Categorized | Mining

Miners’ case against Sasol reignites interest

Coal_mine_Wyoming

The record of well-resourced mines in complying with requisite occupational health and safety regulations has been, for want of a better word, appalling. And it is not getting any better it seems – if the court case which Sasol is facing and other recently reported incidents are anything to go by.  Small wonder, calls from those with vested interest in the mining sector for the Department of Mineral Resources to crack the whip with its compulsory reforms have been steadily gathering momentum.

Of particular interest is the Sasol case. No matter which direction its verdict sways, its publicity has, once again, reawakened interest in poor working conditions for workers on mines. As human rights lawyer, Richard Spoor, rightly says “it should save as a warning for the entire coal mining industry”.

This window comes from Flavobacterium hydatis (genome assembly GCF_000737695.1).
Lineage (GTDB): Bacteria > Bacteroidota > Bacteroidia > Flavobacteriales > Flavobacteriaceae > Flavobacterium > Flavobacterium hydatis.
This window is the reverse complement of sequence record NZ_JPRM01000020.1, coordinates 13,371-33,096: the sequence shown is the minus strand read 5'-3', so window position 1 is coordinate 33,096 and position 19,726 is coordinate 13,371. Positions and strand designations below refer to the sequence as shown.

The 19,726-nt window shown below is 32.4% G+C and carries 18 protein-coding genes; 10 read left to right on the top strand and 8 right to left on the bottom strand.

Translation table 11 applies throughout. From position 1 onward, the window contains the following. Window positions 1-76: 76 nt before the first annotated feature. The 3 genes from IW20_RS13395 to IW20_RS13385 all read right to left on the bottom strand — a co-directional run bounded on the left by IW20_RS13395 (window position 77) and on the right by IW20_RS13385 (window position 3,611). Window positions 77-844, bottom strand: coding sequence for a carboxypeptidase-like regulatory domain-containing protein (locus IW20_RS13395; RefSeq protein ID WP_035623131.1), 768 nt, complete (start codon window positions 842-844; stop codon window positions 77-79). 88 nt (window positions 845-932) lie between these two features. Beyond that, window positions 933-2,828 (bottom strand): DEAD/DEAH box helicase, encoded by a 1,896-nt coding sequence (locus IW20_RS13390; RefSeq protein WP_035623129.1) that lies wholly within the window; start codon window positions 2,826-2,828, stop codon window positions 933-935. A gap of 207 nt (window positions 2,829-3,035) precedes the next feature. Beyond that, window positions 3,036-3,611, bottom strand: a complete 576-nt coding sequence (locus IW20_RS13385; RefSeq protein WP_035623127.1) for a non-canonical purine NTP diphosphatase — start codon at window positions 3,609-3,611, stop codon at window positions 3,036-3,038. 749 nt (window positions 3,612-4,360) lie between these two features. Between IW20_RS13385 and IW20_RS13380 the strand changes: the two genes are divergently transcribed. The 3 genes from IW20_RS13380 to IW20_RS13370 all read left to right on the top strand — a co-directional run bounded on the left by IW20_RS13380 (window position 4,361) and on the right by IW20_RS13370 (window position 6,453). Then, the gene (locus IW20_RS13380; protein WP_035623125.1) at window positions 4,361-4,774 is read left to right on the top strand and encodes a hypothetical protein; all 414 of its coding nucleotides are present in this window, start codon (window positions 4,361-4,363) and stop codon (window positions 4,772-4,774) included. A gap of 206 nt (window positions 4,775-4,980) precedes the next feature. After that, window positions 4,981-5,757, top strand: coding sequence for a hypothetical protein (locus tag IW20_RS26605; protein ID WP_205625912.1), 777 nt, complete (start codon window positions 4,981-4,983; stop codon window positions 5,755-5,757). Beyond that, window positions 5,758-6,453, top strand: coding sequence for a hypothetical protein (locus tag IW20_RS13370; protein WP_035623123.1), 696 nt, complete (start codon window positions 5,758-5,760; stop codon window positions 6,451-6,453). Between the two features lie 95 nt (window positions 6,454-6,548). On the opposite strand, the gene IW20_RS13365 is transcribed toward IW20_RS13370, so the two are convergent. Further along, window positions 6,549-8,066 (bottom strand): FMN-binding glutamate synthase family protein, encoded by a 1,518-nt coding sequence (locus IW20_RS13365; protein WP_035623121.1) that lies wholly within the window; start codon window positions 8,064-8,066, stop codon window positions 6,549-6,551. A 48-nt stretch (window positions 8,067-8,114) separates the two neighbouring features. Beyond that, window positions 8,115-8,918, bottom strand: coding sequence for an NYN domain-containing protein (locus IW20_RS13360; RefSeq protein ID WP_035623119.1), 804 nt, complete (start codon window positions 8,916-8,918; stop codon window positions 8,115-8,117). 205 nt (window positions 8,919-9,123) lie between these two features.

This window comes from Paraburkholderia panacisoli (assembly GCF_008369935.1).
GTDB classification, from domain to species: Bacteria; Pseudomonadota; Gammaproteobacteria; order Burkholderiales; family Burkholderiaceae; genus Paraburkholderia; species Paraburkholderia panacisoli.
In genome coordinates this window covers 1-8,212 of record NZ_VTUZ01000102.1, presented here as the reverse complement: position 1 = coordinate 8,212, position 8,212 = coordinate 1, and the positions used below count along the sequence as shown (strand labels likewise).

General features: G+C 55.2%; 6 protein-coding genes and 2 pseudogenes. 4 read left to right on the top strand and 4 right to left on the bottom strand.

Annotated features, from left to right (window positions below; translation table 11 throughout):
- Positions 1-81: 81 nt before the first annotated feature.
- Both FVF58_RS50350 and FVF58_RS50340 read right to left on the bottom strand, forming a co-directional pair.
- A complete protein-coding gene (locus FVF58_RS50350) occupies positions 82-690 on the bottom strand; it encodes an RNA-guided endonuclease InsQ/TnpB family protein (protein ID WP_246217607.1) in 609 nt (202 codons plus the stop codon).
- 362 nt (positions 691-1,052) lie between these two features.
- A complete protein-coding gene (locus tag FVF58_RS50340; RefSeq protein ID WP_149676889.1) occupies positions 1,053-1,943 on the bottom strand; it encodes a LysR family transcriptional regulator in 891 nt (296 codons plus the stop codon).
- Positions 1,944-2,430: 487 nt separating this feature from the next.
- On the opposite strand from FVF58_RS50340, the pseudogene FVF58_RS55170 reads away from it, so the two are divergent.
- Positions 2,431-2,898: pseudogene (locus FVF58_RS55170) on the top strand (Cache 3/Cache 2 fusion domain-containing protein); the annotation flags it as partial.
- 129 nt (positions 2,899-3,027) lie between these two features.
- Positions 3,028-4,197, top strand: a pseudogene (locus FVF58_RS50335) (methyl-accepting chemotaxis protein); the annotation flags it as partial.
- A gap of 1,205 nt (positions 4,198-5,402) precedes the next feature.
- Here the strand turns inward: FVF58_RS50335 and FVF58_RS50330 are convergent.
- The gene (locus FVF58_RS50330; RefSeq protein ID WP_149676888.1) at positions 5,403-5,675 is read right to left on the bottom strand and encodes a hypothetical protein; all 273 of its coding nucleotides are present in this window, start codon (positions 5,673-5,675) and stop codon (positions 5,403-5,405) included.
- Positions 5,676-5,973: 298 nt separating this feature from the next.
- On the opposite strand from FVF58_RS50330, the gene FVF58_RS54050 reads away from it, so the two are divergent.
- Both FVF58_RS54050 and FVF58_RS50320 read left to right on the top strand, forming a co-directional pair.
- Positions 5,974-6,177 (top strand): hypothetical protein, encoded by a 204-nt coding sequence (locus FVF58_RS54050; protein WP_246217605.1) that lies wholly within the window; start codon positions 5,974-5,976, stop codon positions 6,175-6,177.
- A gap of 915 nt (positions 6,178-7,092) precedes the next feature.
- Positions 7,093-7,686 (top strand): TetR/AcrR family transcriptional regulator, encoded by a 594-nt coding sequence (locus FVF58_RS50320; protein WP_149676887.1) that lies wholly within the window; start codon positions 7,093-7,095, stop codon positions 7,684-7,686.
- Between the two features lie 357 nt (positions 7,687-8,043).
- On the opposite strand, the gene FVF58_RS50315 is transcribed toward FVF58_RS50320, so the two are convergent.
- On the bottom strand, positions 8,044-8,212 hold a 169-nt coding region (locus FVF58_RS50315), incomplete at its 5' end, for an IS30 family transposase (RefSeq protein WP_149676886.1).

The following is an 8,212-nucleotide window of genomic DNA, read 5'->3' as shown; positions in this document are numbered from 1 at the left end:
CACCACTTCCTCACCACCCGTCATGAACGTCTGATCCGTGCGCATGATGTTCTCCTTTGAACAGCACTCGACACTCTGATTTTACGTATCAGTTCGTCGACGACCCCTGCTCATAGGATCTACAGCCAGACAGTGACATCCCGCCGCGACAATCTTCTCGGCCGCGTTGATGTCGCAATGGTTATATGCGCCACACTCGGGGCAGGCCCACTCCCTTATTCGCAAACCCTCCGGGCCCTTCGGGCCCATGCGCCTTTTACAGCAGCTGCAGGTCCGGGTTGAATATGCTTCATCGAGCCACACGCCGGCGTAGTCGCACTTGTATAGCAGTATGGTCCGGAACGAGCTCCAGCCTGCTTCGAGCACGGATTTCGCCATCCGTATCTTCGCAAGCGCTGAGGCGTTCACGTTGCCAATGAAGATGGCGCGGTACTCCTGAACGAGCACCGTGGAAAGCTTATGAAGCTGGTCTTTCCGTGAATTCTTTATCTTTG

Spoor is representing 22 current and former mines who worked at Sasol’s coal mines in Mpumalanga. He is seeking damages on behalf of miners who contacted lung diseases after alleged exposure to coal dust.

According to the DMR, coal dust can cause lung diseases including coal workers’ pneumoconiosis (CWP), progressive massive fibrosis (PMF) and chronic obstructive pulmonary disease (COPD).

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